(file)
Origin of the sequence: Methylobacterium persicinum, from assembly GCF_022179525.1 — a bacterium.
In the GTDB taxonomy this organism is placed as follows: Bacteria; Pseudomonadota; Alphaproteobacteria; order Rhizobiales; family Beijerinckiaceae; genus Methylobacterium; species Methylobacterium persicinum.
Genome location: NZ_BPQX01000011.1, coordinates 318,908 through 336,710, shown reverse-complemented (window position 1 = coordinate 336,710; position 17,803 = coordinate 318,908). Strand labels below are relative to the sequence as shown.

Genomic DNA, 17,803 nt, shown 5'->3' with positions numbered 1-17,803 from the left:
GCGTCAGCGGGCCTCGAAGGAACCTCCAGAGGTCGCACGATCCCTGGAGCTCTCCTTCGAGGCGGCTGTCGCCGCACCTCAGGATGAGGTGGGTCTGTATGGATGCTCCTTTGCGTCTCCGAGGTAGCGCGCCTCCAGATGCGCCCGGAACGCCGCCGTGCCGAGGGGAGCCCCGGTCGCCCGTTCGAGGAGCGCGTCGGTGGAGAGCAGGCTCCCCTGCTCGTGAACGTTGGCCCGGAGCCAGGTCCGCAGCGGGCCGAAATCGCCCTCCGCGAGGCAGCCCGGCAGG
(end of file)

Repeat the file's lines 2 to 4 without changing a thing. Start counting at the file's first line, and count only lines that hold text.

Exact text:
In the GTDB taxonomy this organism is placed as follows: Bacteria; Pseudomonadota; Alphaproteobacteria; order Rhizobiales; family Beijerinckiaceae; genus Methylobacterium; species Methylobacterium persicinum.
Genome location: NZ_BPQX01000011.1, coordinates 318,908 through 336,710, shown reverse-complemented (window position 1 = coordinate 336,710; position 17,803 = coordinate 318,908). Strand labels below are relative to the sequence as shown.

Genomic DNA, 17,803 nt, shown 5'->3' with positions numbered 1-17,803 from the left: